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>> so, 7 percent sounds like a kind of small number but how many gallons are we talking about? >> right now we use 52 million gallons of water and the exisiting locks will use 48 million gallons of water. >> with a project like this, a million things are going on, all at the same time. there are 6 gate sections on the new canal. each comes with 2 gates, in case one fails. ilya sent us to gate #7 to see what was happening there. when we arrived, it was clear something was up, and it wasn't good. the language is a mix of italian and spanish. but the message is clear. there was a problem with gate #7. right now these guys are actually talking to 2 divers down below. they're in the middle of lifting up an entire piece of the lock so they have eyes on in the water. as the sun beat down on the exposed deck, down below dive teams were given scopes so the
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bosses upstairs could see what was wrong. the issue revolved around the removal of a section of one of the large gates. a piece was misaligned, and divers are pulling straps underneath to get it right again. the team made fast work of the problem. so you looking here what do you see? >> the hook fitting the panels. >> and just as quickly as tensions rose, they fell into laughter as the giant door came out, just the way it was supposed to. success doesn't come easy, but here at the canal expansion, it has keeps coming. and that all points up to the woman at the top. >> now i've got to say everybody here is wearing an orange vest but you are wearing pink, why is that? >> you don't expect a woman to have this job so a lot of the people would say, "can you do it"? this guy said, "ilya you are married, you have a husband, you have 3 kids", i says, "you know i went to marine engineering college,"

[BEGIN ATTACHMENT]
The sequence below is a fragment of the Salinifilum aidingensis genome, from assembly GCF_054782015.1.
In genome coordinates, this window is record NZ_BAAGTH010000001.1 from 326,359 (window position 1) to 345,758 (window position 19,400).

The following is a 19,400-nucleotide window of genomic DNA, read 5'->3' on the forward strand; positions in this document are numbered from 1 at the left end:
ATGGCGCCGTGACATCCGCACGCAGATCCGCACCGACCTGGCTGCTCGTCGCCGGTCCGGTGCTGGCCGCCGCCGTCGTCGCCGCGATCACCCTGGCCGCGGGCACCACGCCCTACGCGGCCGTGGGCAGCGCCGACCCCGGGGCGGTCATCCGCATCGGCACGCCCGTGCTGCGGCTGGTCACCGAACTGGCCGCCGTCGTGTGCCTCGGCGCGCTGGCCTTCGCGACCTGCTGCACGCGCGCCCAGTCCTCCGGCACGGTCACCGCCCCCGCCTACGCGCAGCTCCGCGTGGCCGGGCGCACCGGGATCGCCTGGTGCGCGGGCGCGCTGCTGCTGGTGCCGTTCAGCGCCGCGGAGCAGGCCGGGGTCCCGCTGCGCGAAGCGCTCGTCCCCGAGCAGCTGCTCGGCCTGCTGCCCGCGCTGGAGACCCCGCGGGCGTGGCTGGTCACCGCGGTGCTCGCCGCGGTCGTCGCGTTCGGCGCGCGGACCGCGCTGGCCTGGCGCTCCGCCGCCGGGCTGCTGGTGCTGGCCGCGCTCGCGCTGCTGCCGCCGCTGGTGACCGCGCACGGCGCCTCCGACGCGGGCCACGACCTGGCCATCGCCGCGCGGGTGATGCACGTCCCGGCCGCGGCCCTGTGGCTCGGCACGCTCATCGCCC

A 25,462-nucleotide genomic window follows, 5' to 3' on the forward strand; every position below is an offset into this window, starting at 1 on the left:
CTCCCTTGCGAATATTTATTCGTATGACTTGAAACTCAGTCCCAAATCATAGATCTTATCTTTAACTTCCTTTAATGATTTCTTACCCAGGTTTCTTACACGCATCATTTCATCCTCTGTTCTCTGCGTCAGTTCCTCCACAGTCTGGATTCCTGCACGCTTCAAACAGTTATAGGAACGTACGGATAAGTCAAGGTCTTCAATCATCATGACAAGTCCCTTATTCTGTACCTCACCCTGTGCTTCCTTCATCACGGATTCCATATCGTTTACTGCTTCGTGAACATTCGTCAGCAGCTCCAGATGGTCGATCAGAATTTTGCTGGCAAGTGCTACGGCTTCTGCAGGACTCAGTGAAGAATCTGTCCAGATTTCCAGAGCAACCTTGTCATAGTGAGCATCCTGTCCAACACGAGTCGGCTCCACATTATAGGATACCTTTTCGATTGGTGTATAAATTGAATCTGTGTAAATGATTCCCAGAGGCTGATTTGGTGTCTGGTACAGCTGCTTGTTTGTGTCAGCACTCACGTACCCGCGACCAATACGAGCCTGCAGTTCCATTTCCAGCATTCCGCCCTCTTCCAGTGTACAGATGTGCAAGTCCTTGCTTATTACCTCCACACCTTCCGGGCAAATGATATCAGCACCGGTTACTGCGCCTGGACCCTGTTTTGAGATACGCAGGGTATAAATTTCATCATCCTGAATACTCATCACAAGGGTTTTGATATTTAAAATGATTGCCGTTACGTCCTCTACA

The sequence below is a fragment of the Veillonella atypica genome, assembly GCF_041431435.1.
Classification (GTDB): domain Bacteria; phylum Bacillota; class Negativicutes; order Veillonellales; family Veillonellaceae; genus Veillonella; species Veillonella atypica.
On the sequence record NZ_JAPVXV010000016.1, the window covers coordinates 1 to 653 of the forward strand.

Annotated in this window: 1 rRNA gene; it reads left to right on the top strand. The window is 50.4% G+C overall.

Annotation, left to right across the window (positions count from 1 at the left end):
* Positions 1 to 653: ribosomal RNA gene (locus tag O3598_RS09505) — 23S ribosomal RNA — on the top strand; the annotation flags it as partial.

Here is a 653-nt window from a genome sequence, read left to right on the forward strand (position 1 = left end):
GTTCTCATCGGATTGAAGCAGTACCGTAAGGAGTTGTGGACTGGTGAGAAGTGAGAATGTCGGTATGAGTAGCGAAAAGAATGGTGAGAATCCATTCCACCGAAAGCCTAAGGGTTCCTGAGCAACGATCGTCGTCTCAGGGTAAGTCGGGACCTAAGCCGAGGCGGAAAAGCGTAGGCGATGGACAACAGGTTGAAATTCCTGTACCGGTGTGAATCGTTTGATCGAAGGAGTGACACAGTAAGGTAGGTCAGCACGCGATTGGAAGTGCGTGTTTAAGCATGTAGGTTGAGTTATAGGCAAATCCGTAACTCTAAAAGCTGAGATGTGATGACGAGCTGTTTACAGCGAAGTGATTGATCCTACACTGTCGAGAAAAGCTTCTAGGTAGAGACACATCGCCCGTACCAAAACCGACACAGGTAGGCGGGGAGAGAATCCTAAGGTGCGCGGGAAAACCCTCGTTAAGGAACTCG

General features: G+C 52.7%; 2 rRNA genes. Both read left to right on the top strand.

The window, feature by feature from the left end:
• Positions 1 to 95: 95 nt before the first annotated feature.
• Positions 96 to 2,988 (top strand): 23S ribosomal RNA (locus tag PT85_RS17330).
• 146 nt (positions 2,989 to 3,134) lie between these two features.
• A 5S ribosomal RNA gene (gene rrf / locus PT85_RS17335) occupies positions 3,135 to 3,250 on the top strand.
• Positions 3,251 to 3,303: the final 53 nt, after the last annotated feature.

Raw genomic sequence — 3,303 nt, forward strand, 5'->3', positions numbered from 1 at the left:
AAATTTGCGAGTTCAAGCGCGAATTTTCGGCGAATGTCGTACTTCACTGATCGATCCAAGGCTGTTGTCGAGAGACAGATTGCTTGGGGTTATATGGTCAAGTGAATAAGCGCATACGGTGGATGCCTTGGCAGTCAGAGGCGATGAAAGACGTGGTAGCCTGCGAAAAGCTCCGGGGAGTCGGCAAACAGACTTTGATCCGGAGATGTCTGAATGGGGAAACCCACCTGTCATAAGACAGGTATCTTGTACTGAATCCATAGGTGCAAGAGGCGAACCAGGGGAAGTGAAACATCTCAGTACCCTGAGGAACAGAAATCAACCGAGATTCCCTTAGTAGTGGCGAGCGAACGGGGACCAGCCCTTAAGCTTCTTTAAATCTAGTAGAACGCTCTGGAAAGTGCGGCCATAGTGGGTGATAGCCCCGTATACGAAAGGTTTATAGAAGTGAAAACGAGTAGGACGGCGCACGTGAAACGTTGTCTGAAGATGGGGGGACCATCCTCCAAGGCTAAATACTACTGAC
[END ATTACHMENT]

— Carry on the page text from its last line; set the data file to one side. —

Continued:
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if i'm a girl i should wear pink, (laughs). >> you own it. >> as we spoke workers dropped by in buckets; off to work on the sides of the new canal wall. it's too easy to get a tightly focused view in a spot like this. so i'm not going to lie, i was a little surprised of this getting here. it looks a little bit narrow for the size of the ships. >> yes, no it's not. it can be deceiving because it's so tall but when you go down below, we'll go, you'll see, you'll feel the magnitude of the chamber. >> can we go? >> yes, of course. >> and with that we were off, driving down below into the bowels of the canal. i couldn't help but think, this spot will go down in history. pretty soon ships will sail here. so where we are standing right now, this will be the panama canal? >> yes. >> that's kind of amazing. >> yeah, the new one. this will be flooded. no you will not be able to stand here in the dry pretty soon.